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Crystals, Fabrics, and Fields: Metaphors of Organicism in Twentieth-Century Developmental Biology

4.21  ·  Rating Details ·  14 Ratings  ·  5 Reviews
This detailed history and analysis of the work of biologists Ross G. Harrison, Joseph Needham, and Paul Weiss explores the development of organicism by each. Using Thomas Kuhn's concept of paradigm change as the starting point of her analysis, Donna Haraway emphasizes the role of model, analogy, and metaphor in the paradigm and argues that any fruitful theoretical system i ...more
Hardcover, 240 pages
Published September 10th 1976 by Yale University Press (first published 1976)
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Ralowe Ampu
Mar 22, 2015 Ralowe Ampu rated it really liked it  ·  review of another edition
not for the lay. this is donna's diss and it is hard, hard science. what I got from it is more raw material for imagining the shared, the utility of analogy. her study of three biologists and how they used metaphor to formalize how we look at how critters start as embryos. i think but am not completely understanding how material-semiotics works, modeled upon poet-scientist goethe
Amy
Mar 09, 2017 Amy rated it liked it  ·  review of another edition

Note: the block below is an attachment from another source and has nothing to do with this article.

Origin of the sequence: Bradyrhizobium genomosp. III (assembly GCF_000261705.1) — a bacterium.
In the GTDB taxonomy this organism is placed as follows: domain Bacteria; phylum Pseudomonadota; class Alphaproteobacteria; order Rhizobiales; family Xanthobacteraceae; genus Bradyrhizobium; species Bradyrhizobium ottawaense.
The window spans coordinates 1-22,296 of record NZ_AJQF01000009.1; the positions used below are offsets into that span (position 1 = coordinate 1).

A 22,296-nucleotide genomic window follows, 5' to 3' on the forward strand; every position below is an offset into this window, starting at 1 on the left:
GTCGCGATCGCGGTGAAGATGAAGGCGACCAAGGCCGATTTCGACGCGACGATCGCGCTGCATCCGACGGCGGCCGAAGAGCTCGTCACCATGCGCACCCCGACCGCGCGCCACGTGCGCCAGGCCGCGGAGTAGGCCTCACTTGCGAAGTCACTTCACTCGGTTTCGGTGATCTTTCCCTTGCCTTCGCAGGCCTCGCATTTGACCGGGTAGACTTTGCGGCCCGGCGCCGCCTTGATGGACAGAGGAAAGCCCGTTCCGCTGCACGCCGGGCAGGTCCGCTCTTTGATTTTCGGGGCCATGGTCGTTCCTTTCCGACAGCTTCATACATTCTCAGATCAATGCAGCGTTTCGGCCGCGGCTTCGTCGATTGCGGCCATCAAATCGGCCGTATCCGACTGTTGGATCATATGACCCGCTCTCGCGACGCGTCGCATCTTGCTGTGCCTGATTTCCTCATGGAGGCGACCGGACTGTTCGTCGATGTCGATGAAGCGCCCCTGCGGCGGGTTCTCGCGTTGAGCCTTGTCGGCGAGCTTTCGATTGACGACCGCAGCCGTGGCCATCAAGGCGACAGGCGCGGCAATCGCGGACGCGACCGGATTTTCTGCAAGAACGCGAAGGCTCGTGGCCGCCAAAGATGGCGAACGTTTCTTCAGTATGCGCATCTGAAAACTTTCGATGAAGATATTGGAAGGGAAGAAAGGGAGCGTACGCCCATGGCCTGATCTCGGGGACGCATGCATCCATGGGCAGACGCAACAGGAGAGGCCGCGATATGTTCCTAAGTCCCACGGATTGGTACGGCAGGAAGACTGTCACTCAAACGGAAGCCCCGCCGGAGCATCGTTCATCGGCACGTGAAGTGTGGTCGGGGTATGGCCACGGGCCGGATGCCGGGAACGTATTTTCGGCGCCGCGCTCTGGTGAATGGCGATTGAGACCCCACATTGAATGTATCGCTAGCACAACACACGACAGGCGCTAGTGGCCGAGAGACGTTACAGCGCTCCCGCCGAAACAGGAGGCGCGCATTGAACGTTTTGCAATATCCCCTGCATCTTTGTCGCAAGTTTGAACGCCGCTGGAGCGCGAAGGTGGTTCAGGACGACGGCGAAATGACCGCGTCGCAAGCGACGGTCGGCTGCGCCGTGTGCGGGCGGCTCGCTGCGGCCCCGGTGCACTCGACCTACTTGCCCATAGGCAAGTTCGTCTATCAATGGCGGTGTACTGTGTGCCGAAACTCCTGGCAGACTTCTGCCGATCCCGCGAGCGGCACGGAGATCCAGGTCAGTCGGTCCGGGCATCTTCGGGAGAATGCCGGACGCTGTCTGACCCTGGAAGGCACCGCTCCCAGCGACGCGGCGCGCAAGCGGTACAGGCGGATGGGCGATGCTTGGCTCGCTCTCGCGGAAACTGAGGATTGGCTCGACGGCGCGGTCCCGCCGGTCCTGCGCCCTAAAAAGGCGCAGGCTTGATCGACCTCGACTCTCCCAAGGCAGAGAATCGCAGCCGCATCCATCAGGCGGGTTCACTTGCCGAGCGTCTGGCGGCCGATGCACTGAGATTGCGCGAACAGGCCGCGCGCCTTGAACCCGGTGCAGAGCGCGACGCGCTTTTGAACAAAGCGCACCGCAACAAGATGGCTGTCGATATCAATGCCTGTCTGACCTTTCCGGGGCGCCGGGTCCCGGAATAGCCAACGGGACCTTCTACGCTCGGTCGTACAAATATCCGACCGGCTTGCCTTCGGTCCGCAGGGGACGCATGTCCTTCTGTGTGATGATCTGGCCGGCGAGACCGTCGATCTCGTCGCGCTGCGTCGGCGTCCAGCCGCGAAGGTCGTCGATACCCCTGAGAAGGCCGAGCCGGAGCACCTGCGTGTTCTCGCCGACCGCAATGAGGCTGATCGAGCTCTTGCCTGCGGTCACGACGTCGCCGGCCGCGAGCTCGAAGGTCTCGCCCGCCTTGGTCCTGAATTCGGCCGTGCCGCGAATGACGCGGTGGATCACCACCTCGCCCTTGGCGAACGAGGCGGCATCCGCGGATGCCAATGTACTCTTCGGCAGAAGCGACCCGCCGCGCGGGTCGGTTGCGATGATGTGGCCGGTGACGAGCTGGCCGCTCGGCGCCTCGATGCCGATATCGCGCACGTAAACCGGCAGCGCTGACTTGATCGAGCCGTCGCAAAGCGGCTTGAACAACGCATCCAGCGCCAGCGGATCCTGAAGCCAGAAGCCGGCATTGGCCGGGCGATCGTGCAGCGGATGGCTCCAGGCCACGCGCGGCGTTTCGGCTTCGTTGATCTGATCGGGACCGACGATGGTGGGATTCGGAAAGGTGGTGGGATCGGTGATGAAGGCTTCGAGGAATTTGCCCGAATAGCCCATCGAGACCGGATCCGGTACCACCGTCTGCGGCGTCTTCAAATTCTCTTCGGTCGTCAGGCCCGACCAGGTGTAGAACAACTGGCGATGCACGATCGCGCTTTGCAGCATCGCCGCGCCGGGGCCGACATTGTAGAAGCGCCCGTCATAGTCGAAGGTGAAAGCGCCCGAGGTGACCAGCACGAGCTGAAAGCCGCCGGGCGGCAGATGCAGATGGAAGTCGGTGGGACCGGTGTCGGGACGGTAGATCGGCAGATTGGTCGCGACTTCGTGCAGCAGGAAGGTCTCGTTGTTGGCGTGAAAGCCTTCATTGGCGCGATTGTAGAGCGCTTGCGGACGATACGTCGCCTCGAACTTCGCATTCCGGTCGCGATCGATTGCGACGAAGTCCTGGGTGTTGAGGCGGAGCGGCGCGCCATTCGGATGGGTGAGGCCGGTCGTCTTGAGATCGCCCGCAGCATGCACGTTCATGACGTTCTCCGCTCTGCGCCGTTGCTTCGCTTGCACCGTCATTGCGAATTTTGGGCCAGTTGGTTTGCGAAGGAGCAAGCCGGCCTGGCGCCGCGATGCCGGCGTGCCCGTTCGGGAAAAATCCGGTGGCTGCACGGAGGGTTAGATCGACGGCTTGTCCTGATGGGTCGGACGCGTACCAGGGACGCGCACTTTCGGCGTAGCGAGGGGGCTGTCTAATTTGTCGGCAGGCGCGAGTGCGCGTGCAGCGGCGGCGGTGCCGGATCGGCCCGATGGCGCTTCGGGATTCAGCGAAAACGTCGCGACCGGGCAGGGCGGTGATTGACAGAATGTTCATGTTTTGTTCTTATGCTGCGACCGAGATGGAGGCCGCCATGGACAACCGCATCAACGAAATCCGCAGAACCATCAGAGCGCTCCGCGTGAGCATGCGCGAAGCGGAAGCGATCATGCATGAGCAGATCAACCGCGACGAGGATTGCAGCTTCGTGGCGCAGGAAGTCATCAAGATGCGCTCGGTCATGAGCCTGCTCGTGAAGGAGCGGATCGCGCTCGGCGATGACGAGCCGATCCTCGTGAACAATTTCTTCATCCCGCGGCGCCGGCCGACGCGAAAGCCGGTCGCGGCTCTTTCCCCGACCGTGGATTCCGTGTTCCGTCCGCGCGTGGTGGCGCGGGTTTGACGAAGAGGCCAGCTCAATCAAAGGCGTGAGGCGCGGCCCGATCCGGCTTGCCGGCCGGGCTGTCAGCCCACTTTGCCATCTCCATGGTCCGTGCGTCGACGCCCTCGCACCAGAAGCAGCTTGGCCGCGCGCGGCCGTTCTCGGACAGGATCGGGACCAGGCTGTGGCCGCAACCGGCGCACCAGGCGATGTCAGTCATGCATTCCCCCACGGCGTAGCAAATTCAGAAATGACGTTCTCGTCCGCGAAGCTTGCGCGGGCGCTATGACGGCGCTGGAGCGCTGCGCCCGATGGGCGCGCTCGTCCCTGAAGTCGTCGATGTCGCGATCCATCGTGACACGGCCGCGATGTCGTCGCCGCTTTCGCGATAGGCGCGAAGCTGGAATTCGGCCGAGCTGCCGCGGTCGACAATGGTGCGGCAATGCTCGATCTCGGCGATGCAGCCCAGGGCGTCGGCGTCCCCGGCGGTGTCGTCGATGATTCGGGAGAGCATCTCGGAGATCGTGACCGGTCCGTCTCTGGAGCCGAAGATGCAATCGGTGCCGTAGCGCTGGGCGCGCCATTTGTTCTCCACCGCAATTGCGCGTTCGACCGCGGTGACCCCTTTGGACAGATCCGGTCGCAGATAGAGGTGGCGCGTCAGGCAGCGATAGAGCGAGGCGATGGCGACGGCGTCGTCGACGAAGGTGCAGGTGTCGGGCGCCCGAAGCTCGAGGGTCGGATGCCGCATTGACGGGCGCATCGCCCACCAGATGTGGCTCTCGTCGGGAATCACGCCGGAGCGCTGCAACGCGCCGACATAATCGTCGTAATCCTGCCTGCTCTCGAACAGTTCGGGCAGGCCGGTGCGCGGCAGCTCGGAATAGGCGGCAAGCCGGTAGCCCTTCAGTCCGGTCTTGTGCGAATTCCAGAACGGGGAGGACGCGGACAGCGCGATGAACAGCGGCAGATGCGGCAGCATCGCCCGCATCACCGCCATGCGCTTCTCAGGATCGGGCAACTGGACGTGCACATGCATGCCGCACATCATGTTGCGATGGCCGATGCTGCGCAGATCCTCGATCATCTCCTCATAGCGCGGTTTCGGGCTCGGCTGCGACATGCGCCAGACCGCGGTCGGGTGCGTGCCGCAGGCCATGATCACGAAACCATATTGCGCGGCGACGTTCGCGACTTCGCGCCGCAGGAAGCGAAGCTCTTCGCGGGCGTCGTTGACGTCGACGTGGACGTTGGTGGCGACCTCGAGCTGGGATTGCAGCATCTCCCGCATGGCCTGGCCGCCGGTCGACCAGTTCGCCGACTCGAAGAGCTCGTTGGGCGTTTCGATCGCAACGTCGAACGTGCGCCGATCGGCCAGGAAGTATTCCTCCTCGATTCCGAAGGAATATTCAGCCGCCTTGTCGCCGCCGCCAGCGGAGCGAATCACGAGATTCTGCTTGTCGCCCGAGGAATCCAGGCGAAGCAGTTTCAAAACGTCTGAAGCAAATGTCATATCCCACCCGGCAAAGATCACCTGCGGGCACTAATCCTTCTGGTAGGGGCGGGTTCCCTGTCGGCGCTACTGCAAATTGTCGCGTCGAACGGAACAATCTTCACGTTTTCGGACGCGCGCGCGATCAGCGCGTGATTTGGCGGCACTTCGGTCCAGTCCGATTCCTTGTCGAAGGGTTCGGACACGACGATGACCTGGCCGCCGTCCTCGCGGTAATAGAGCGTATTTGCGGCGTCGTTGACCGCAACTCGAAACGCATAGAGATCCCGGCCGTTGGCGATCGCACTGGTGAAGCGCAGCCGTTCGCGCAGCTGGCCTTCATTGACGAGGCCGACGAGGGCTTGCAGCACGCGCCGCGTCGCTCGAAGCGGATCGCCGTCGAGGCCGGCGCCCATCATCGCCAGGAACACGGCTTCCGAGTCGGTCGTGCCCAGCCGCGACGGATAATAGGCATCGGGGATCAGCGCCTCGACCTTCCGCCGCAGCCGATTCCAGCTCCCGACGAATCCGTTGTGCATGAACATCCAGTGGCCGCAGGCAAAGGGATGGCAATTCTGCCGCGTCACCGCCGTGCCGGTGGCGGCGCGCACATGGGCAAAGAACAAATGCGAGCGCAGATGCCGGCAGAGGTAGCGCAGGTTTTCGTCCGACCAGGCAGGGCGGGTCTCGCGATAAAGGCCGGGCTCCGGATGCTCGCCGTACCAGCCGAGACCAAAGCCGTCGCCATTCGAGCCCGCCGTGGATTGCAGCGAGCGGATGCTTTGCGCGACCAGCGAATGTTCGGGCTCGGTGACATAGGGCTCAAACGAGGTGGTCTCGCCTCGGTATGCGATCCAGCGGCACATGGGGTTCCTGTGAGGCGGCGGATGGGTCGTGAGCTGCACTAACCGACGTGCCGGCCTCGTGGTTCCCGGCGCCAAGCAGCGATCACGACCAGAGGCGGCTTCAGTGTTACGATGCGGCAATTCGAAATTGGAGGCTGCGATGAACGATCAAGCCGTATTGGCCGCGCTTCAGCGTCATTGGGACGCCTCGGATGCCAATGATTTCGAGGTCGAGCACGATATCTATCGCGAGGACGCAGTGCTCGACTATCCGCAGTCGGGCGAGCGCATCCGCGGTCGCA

definitely the most difficult of her work to get through.
Mike
Jul 04, 2012 Mike rated it really liked it  ·  review of another edition
Donna Haraway is known today mostly for her work on theories of the cyborg in feminist discourse and also for her groundbreaking theories on primatology. Her contributions to the general philosophy of science are also highly worthwhile, but what may surprise even some of her fans is that she started her career as a biologist working on concepts of morphology. This book is her doctoral dissertation in biology from Johns Hopkins University and is thankfully availible as a printed book and is fairl ...more
Joshua Stein
I went into Haraway's book expecting to find something a little closer to an innovative, feminist analysis of embryology using the methods of her approach to Science and Technology Studies. The book wasn't that, and I should've probably tempered the expectation with some awareness of the fact that the book was written fairly early on in her career. With that in mind, the book is a worthwhile read; it gives an engaging account of the history of embryology that is critical of some of the methodolo ...more
Alexis
Aug 24, 2016 Alexis rated it it was amazing  ·  review of another edition
I love Harraway, she is a hero of mine. This book is great both metaphorically and literally.
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Donna Jeanne Haraway is the chair of the History of Consciousness program at the University of California Santa Cruz. She writes and lectures on techno-science and feminist theory. Haraway is famous for her 1991 essay A Cyborg Manifesto .
More about Donna J. Haraway...

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